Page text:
Explaining actions taken to retain and attract tenants, Wapnick said: “Our smaller retail tenants and restaurants rely on foot traffic from residential and office tenants, and the hybrid working model has affected their turnover. Octodec has responded to the challenging environment through various initiatives such as the ongoing roll-out of Wi-Fi to residential buildings and the embedding of online applications forms on our recently upgraded digital platform. These enhanced digital capabilities, as well as the broadening of our offering, including newly furnished apartments and shared accommodation at The Fields, to our expanded tenant demographic, forms part of our forward-looking strategy as we position the Group for growth.”

Vacancies relatively well contained
Vacancies in the Octodec portfolio including properties held for redevelopment, increased by 1.1% to 22.8% of the gross lettable area (GLA) (FY2020: 21.7%). The Group’s core vacancies, which exclude the GLA relating to properties held for development, increased by 0.4% to 16.2% (FY2020: 15.8%).
The commercial sector experienced increased vacancies, primarily as a result of COVID-19, which impacted trading conditions and resulted in tenant failures.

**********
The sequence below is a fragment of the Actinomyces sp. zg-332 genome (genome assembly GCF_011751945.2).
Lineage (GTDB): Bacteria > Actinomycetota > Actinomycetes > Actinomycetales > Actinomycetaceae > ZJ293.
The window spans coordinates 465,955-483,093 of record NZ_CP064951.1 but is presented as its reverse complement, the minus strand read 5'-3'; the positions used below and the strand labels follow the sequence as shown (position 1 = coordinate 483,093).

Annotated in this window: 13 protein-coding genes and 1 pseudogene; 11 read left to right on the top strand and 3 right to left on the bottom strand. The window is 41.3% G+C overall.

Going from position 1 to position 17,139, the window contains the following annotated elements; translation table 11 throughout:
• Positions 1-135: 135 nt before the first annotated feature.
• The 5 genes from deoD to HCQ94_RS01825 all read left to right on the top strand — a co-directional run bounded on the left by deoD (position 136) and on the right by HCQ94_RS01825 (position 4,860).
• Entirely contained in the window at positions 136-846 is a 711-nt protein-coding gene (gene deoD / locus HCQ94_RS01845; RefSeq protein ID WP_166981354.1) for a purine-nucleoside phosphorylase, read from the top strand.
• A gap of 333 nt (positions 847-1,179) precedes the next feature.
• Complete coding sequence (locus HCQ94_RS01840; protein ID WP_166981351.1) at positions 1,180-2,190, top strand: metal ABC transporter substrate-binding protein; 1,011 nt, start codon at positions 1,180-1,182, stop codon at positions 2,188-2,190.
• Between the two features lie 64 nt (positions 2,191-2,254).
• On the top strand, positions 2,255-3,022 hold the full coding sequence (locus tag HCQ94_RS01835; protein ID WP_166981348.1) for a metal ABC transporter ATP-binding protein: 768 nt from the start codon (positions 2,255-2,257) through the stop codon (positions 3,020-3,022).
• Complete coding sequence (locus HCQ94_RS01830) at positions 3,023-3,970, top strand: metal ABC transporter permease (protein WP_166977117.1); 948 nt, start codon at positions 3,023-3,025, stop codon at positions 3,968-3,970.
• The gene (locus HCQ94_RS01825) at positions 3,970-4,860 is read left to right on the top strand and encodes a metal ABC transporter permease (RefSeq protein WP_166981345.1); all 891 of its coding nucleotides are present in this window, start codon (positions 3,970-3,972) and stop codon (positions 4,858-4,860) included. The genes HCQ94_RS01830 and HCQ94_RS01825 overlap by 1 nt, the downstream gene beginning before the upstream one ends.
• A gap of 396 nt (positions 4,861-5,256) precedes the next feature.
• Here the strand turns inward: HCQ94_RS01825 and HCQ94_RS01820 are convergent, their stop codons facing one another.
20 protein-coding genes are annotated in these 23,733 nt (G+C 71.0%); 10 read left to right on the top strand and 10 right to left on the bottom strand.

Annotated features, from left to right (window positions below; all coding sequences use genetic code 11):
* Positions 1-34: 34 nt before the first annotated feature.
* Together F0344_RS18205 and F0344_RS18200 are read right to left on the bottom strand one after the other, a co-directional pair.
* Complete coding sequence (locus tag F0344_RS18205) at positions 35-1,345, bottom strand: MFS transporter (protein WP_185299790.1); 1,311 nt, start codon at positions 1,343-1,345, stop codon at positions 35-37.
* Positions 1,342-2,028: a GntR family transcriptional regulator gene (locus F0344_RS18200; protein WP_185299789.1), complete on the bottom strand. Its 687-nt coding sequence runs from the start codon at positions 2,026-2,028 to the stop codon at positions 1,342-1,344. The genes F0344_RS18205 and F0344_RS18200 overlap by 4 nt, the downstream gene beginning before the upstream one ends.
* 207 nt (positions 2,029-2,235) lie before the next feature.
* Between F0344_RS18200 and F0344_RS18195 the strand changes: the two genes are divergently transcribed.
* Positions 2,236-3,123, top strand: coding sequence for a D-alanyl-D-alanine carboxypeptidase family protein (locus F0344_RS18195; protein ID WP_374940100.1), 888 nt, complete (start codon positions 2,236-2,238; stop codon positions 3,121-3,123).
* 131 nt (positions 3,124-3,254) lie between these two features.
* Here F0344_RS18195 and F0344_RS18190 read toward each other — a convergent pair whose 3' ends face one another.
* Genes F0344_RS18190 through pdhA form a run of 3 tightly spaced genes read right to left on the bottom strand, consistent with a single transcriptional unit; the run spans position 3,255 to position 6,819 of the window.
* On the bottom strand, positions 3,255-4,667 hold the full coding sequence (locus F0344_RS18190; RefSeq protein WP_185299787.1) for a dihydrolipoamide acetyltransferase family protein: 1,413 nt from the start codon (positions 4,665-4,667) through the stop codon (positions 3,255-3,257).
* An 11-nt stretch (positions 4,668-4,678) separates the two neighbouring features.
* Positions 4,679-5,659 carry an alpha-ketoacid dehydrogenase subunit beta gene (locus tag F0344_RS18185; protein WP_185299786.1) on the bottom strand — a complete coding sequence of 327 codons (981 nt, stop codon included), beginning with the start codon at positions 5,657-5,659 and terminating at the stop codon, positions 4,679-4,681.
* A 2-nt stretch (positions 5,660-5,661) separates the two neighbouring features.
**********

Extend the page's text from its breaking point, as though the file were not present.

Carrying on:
Retail shopping centres, comprising mainly convenience and neighbourhood centres, which remain well let with low vacancies, proved to be relatively defensive in this environment. Speaking to the impact of COVID-19 in the year, Wapnick said: “Initially, the majority of our commercial tenants were afforded rental relief in the form of discounts rather than deferrals or payment plans, especially small, medium and microenterprises (SMMEs) which continue to be the most affected. However, more recently, with each lease renewal, tenants are looking for reduced rentals rather than a once-off discount. Tenant retention remains a high priority for Octodec and we continue to engage with tenants to ensure that tenants survive the adverse effects of the pandemic.”